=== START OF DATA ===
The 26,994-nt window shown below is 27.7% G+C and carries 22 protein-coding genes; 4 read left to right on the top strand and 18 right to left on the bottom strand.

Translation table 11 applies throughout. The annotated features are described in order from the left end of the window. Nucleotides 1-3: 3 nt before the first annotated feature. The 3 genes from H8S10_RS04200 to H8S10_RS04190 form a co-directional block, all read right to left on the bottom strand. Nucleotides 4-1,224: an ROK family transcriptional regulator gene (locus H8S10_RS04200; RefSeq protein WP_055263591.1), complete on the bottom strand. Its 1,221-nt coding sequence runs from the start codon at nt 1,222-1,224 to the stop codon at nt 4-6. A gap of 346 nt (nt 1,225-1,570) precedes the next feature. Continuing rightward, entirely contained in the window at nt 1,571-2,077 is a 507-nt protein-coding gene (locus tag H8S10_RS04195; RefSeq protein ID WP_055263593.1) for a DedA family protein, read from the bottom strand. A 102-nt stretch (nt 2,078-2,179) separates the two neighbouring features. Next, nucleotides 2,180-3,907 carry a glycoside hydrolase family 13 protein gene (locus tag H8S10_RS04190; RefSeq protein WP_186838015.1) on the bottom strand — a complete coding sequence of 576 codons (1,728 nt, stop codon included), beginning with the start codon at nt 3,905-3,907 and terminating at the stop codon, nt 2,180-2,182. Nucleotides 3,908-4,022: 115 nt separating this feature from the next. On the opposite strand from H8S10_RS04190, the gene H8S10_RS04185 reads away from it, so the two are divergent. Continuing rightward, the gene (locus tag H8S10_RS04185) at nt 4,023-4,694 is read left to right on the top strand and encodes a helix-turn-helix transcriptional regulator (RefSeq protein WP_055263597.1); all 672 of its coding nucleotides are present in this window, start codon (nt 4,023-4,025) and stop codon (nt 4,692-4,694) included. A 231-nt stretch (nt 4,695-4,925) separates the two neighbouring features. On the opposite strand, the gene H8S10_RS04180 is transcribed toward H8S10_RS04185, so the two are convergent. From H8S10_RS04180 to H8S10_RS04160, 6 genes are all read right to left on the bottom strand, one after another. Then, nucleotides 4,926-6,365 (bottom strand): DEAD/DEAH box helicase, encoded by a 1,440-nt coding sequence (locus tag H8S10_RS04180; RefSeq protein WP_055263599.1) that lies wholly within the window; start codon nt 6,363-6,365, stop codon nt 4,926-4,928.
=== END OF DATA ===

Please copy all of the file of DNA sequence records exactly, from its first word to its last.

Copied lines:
The 26,994-nt window shown below is 27.7% G+C and carries 22 protein-coding genes; 4 read left to right on the top strand and 18 right to left on the bottom strand.

Translation table 11 applies throughout. The annotated features are described in order from the left end of the window. Nucleotides 1-3: 3 nt before the first annotated feature. The 3 genes from H8S10_RS04200 to H8S10_RS04190 form a co-directional block, all read right to left on the bottom strand. Nucleotides 4-1,224: an ROK family transcriptional regulator gene (locus H8S10_RS04200; RefSeq protein WP_055263591.1), complete on the bottom strand. Its 1,221-nt coding sequence runs from the start codon at nt 1,222-1,224 to the stop codon at nt 4-6. A gap of 346 nt (nt 1,225-1,570) precedes the next feature. Continuing rightward, entirely contained in the window at nt 1,571-2,077 is a 507-nt protein-coding gene (locus tag H8S10_RS04195; RefSeq protein ID WP_055263593.1) for a DedA family protein, read from the bottom strand. A 102-nt stretch (nt 2,078-2,179) separates the two neighbouring features. Next, nucleotides 2,180-3,907 carry a glycoside hydrolase family 13 protein gene (locus tag H8S10_RS04190; RefSeq protein WP_186838015.1) on the bottom strand — a complete coding sequence of 576 codons (1,728 nt, stop codon included), beginning with the start codon at nt 3,905-3,907 and terminating at the stop codon, nt 2,180-2,182. Nucleotides 3,908-4,022: 115 nt separating this feature from the next. On the opposite strand from H8S10_RS04190, the gene H8S10_RS04185 reads away from it, so the two are divergent. Continuing rightward, the gene (locus tag H8S10_RS04185) at nt 4,023-4,694 is read left to right on the top strand and encodes a helix-turn-helix transcriptional regulator (RefSeq protein WP_055263597.1); all 672 of its coding nucleotides are present in this window, start codon (nt 4,023-4,025) and stop codon (nt 4,692-4,694) included. A 231-nt stretch (nt 4,695-4,925) separates the two neighbouring features. On the opposite strand, the gene H8S10_RS04180 is transcribed toward H8S10_RS04185, so the two are convergent. From H8S10_RS04180 to H8S10_RS04160, 6 genes are all read right to left on the bottom strand, one after another. Then, nucleotides 4,926-6,365 (bottom strand): DEAD/DEAH box helicase, encoded by a 1,440-nt coding sequence (locus tag H8S10_RS04180; RefSeq protein WP_055263599.1) that lies wholly within the window; start codon nt 6,363-6,365, stop codon nt 4,926-4,928.